Thanks to their high specific energy and cost-effectiveness, lithium-sulphur batteries (LSBs) are well-positioned to succeed the use of lithium-ion batteries. In fact, LSBs have been shown to offer specific energies in the order of 500 to 600 W h/kg – significantly better than the 150 to 250 W h/kg achieved by lithium-ion batteries. However, these advantages are outweighed by a number of challenges that have held LSBs back from the market. Many of these roadblocks to marketisation were addressed during the EU-funded EUROLIS project, which developed practical solutions to some of LSBs’ inherent chemical challenges. For example, the project resolved the issue of the cathode’s low electrical conductivity and the irreversible loss of active materials when dissolving lithium-sulphur into the electrolyte. The HELIS (High energy lithium sulphur cells and batteries) project picked up where EUROLIS left off. “By scaling-up the approaches developed during EUROLIS, we aimed to improve the stability of lithium anodes during cycling and address such issues as recycling and safety,” says Robert Dominko, coordinator of both the EUROLIS and HELIS projects. “In doing so, we took another big step towards developing a complete, market-ready LSB cell.”
The LSB value chain
The project’s differentiator was its use of a complete value chain for LSB production. Each of the project’s 14 partners was charged with managing a specific task along the chain, starting with the material development for three different series of prototype cells. Ultimately, a D-size prototype cell was used to test all components developed during the project. A core focus of the project was the development of separators and electrolytes which had the characteristics required by LSBs. For example, by modifying the lithium metal surface or separator, researchers were able to propose and evaluate several components that use lithium metal to protect against continuous degradation. “The best components were used for the prototype cells, which were assembled at our industrial partner’s facilities,” explains Dominko. “In total, three different generations of LSB cells were produced and tested according to the specifications of the automotive industry.” Project researchers also performed ageing and safety tests, which are essential for validating the approach. All research was supported by theoretical calculations and life cycle analysis, and cells from both projects were used to develop a recycling process for LSBs. “All of this work resulted in the creation of the right chemical environment to enable excellent reversibility and cyclability with only moderate energy density,” adds Dominko.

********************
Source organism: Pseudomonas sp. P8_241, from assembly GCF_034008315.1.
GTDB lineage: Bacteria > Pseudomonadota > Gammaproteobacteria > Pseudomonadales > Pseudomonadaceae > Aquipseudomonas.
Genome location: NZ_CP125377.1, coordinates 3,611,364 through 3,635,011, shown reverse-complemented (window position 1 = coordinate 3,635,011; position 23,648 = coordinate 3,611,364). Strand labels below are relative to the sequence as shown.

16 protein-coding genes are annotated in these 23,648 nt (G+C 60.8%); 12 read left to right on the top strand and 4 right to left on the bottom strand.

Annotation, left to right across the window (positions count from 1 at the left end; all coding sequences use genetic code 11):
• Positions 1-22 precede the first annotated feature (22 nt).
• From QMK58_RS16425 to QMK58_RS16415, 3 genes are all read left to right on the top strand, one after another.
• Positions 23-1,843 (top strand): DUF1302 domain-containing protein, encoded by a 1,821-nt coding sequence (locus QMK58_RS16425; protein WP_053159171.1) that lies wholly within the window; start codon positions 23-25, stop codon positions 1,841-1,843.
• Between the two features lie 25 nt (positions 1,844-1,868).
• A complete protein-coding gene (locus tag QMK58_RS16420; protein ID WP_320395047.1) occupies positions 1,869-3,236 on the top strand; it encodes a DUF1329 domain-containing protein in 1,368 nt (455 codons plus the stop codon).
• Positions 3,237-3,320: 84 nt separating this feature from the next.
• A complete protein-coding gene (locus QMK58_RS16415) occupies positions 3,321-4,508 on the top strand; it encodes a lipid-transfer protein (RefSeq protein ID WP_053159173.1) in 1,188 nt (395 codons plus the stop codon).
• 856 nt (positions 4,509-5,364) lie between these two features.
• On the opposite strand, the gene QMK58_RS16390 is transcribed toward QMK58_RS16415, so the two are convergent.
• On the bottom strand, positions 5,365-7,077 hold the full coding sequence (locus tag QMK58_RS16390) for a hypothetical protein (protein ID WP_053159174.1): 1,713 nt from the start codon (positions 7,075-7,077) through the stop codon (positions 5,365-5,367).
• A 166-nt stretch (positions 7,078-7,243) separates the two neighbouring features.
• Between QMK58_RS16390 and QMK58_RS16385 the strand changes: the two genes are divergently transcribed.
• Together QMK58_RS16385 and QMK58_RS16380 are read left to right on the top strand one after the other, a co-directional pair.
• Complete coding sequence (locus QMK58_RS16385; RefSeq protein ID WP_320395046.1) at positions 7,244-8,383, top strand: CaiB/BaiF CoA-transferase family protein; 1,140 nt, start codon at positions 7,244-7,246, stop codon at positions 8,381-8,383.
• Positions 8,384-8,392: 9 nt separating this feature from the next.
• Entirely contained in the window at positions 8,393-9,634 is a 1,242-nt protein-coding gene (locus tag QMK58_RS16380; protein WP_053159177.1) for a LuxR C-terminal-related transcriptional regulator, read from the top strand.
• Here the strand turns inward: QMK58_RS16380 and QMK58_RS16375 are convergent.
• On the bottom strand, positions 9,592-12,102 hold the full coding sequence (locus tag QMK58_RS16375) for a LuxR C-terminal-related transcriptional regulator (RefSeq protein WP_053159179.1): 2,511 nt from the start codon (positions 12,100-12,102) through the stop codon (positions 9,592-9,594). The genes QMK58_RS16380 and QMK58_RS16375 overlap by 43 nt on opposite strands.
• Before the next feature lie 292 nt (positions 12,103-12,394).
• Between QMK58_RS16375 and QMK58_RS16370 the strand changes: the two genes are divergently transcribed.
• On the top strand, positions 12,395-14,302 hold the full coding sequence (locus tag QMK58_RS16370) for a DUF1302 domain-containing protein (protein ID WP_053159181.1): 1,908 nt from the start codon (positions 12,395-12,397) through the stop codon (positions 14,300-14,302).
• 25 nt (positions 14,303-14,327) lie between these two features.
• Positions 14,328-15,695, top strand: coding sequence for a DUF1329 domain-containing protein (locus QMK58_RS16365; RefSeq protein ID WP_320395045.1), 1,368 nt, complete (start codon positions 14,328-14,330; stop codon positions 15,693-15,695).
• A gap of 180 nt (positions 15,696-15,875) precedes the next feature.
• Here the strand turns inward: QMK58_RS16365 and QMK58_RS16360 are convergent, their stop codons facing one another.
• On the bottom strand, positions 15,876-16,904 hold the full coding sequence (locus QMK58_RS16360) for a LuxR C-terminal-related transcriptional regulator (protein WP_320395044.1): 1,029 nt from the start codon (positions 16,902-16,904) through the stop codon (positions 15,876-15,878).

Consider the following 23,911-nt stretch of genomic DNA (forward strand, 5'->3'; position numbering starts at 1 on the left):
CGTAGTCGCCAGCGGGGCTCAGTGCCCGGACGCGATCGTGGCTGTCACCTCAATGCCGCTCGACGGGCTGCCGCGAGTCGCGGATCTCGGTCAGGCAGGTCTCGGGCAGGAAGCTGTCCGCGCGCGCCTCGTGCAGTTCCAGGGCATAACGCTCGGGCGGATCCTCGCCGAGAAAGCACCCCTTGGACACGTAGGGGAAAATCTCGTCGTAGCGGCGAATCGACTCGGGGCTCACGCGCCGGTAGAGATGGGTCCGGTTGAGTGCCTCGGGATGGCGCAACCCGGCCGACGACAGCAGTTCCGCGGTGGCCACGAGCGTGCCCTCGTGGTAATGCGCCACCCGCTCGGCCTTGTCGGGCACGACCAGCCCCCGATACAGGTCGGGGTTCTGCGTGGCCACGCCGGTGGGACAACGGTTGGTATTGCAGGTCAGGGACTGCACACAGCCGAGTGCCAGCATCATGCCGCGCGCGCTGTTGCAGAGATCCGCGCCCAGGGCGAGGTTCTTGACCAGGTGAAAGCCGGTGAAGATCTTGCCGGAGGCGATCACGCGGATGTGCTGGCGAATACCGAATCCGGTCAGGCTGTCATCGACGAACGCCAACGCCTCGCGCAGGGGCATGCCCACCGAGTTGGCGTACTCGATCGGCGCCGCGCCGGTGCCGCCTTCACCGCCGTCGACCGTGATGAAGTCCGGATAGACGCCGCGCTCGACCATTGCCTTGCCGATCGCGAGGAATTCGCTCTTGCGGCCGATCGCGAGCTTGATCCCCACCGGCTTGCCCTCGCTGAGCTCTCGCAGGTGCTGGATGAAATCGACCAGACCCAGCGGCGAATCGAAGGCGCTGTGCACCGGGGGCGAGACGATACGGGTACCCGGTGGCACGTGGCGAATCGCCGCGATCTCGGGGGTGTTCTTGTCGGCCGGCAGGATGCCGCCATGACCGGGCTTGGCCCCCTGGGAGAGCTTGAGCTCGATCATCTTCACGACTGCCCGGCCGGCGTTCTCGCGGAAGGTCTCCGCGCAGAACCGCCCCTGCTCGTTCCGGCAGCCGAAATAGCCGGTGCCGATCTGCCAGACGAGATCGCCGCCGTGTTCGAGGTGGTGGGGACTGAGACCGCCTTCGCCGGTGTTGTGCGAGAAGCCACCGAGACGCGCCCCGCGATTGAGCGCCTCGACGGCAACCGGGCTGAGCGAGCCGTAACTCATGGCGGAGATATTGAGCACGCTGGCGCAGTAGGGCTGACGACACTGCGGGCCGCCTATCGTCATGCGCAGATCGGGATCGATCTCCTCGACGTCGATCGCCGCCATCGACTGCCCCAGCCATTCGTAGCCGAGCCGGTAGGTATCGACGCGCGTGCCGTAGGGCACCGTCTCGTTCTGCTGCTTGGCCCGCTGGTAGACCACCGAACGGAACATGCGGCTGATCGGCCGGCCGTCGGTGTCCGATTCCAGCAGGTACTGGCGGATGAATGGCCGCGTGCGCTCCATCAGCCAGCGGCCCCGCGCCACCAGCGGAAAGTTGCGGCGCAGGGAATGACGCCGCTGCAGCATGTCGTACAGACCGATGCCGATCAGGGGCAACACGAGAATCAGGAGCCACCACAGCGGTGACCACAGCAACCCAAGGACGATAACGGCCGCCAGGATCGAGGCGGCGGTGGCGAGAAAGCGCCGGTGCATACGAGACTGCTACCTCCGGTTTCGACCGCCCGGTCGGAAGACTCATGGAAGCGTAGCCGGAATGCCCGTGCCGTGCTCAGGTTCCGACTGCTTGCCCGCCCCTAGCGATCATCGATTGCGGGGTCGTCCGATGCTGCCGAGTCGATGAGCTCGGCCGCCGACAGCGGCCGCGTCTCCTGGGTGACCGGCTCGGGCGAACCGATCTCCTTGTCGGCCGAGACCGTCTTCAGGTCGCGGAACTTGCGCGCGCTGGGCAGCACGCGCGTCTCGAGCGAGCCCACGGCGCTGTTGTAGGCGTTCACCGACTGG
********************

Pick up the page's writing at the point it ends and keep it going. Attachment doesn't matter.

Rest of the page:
Safe behaviour, long cyclability
Thanks to its strong, results-driven consortia and use of a well-defined value chain, the HELIS project successfully developed LSB cells that demonstrate safe behaviour and long cyclability at moderate energy density. That being said, there remains the issue of protecting metallic lithium, which will be the focus of the next phase of the project. “During the HELIS project, our partners gained a lot of know-how and even filed several patents, putting them in a good position to push this technology to commercial use,” adds Dominko.
HELIS, EUROLIS, lithium-sulphur batteries, LSBs, lithium-ion batteries, lithium, automotive industry